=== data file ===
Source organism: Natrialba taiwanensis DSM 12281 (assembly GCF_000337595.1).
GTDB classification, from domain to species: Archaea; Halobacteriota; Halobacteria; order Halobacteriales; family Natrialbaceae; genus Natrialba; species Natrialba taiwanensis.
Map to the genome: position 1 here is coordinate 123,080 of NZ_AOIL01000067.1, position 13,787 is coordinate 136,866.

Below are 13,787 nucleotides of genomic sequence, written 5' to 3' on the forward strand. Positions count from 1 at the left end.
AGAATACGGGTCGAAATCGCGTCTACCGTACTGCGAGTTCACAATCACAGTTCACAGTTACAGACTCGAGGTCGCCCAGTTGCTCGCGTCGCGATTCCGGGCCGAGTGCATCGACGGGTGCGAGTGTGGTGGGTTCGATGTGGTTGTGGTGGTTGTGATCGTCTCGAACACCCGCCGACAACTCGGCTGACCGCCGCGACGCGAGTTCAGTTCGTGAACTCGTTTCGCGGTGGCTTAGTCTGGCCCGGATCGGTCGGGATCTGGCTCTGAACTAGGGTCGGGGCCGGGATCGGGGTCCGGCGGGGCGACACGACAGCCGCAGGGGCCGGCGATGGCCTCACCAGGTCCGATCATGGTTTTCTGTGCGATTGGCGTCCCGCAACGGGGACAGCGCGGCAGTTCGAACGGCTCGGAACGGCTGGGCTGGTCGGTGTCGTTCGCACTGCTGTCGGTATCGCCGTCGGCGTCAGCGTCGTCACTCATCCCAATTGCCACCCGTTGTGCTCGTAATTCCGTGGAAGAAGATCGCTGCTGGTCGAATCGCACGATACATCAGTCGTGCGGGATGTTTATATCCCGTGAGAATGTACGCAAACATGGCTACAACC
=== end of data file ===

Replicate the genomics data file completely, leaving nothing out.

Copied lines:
Source organism: Natrialba taiwanensis DSM 12281 (assembly GCF_000337595.1).
GTDB classification, from domain to species: Archaea; Halobacteriota; Halobacteria; order Halobacteriales; family Natrialbaceae; genus Natrialba; species Natrialba taiwanensis.
Map to the genome: position 1 here is coordinate 123,080 of NZ_AOIL01000067.1, position 13,787 is coordinate 136,866.

Below are 13,787 nucleotides of genomic sequence, written 5' to 3' on the forward strand. Positions count from 1 at the left end.
AGAATACGGGTCGAAATCGCGTCTACCGTACTGCGAGTTCACAATCACAGTTCACAGTTACAGACTCGAGGTCGCCCAGTTGCTCGCGTCGCGATTCCGGGCCGAGTGCATCGACGGGTGCGAGTGTGGTGGGTTCGATGTGGTTGTGGTGGTTGTGATCGTCTCGAACACCCGCCGACAACTCGGCTGACCGCCGCGACGCGAGTTCAGTTCGTGAACTCGTTTCGCGGTGGCTTAGTCTGGCCCGGATCGGTCGGGATCTGGCTCTGAACTAGGGTCGGGGCCGGGATCGGGGTCCGGCGGGGCGACACGACAGCCGCAGGGGCCGGCGATGGCCTCACCAGGTCCGATCATGGTTTTCTGTGCGATTGGCGTCCCGCAACGGGGACAGCGCGGCAGTTCGAACGGCTCGGAACGGCTGGGCTGGTCGGTGTCGTTCGCACTGCTGTCGGTATCGCCGTCGGCGTCAGCGTCGTCACTCATCCCAATTGCCACCCGTTGTGCTCGTAATTCCGTGGAAGAAGATCGCTGCTGGTCGAATCGCACGATACATCAGTCGTGCGGGATGTTTATATCCCGTGAGAATGTACGCAAACATGGCTACAACC